And finally, the history was a little confusing and the mythology a bit overly complicated. I loved the world S.M. Hineline was building, but the novel has a lot of detail, some of which might have gone a little too in depth. It actually left me left with more questions than answers. Two examples would be: If the first born vampire was to the goddess Bastet in Ancient Egypt (over 5,000 years ago), why did it appear as though the next one born, after 500 years, was during the Roman Empire or maybe a Celtic time period? And if vampires (pure-bloods at least) are born and can walk in the sunlight, why do they still need to sleep in coffins?
The best part of the novel is the characters. I like the different species (vampires, werewolves, sorcerers, and humans) all coming together on this mission. And Jade is awesome! I like her sarcastic attitude and attempts at humor. I only have one wish! I wish she would have some swoon moments with another character, like Mordecai. YUM! Oh, and to see Taurean’s bum kicked. That’s my other wish. LOL.
I can’t wait to read the second novel, Discovery! I got a sneak peek of an excerpt in the first novel, and interestingly enough, the POV appears to have shifted from third to first person. So I’m excited to see were the story leads next!
Being a fan of the Lux series and having enjoyed Half-Blood, I really wanted to like this novel. But it was really hard to push through. I even had toBeing a fan of the Lux series and having enjoyed Half-Blood, I really wanted to like this novel. But it was really hard to push through. I even had to put it down for a while because certain aspects of the novel were driving me insane.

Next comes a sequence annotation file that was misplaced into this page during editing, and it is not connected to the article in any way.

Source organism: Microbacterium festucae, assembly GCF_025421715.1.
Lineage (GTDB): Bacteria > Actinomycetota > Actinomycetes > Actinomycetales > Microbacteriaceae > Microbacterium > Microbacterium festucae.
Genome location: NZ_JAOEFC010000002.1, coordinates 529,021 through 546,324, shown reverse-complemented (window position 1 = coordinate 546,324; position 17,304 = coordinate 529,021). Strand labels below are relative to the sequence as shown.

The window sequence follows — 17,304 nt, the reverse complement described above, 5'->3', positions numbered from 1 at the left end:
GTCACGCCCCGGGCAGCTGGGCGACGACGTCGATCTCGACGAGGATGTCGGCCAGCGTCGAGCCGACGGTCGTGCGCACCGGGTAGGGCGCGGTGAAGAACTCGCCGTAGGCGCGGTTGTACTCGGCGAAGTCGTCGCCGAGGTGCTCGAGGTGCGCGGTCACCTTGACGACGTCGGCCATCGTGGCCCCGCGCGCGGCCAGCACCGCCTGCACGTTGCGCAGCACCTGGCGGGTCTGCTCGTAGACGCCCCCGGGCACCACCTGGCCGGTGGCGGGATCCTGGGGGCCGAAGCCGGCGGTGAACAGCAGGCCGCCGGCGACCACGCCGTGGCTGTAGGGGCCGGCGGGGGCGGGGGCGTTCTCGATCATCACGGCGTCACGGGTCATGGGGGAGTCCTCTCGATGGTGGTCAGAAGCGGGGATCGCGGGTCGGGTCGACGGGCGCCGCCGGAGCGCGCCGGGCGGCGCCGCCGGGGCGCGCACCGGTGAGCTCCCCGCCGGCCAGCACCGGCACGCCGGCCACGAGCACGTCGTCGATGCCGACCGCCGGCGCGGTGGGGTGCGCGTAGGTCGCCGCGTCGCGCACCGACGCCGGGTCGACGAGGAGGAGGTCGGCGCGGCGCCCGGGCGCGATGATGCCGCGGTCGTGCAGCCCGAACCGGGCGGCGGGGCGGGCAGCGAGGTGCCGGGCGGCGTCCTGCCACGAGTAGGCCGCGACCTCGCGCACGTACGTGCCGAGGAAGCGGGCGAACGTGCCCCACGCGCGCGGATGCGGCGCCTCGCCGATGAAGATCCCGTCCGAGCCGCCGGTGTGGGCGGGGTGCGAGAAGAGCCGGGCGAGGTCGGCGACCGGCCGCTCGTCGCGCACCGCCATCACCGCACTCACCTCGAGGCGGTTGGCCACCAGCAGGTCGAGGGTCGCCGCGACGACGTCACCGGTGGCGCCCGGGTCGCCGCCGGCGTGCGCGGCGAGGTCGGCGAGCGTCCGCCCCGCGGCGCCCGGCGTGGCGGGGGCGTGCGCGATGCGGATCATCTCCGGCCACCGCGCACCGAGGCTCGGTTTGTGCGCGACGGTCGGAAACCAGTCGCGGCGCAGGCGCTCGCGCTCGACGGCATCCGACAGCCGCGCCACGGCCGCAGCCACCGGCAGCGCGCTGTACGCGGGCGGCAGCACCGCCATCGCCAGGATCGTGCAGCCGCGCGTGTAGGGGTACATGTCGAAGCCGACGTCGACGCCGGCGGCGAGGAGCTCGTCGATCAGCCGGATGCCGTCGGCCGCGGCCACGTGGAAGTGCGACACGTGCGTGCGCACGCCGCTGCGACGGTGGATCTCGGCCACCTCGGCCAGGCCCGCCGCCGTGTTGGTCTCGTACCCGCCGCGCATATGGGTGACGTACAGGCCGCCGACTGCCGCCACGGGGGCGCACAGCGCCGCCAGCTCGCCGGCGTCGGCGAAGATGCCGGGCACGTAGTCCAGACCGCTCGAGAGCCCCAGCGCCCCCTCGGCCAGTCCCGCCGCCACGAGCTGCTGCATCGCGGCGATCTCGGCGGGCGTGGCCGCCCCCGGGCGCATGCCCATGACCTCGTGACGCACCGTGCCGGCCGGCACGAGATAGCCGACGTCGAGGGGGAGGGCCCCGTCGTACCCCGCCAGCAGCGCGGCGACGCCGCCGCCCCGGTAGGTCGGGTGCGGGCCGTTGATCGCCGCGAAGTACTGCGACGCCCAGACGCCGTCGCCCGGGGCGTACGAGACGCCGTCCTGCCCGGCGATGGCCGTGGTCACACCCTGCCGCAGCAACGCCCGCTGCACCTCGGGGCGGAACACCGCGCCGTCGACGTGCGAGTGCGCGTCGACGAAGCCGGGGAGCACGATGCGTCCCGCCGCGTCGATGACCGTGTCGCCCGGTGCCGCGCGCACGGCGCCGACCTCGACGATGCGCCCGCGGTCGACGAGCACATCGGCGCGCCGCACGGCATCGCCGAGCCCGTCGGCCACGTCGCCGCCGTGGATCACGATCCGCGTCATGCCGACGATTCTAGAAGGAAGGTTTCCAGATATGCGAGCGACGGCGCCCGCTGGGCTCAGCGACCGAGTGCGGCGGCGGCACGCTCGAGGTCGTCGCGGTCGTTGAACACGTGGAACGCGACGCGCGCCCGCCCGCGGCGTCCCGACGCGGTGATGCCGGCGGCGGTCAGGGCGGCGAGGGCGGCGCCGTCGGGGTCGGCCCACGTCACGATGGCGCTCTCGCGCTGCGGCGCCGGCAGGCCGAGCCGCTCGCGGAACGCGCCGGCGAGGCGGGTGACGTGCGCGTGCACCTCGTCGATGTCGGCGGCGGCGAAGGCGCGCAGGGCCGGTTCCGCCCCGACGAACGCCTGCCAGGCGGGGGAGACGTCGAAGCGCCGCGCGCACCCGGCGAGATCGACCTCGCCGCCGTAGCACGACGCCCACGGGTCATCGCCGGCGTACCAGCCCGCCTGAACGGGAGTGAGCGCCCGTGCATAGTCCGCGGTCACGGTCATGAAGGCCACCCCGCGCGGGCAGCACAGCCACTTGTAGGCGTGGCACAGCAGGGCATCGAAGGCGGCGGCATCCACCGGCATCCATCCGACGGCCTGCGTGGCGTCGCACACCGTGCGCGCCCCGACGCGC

The one aspect that is making this series a hard read for me is that the characters are not capturing me. Alex and Seth especially. Aiden wasn’t bad. Though there were points I wasn’t thrilled with his choices, I can, at least, understand him and his motivations. Seth . . . I was growing to like him—even started to see a different side to him—but what he did with Alex after she drank the Aphrodesian Brew changed my mind. He’s still the same Seth from the first novel, Half-Blood. As for Alex, though I still can’t really connect with her, my only real issue while reading Pure was that she could have been a little more aware the events and clues around her. It just seemed odd how she let things slide past her. Things I thought were obvious to begin with.
The second thing that made reading this novel difficult was all the inaccuracies. First, please understand, I know even with the best of research, not everything can be completely factual. But I live in North Carolina, and a lot of the travel time described in this novel doesn’t add up. Even Google Maps will say it’s around four hours from Bald Head Island to Virginia, not two. Also, I didn’t like how the Aphrodesian Brew was described as an “Olympian roofie” when all the symptoms Alex showed were that of an Aphrodisiac. Big difference!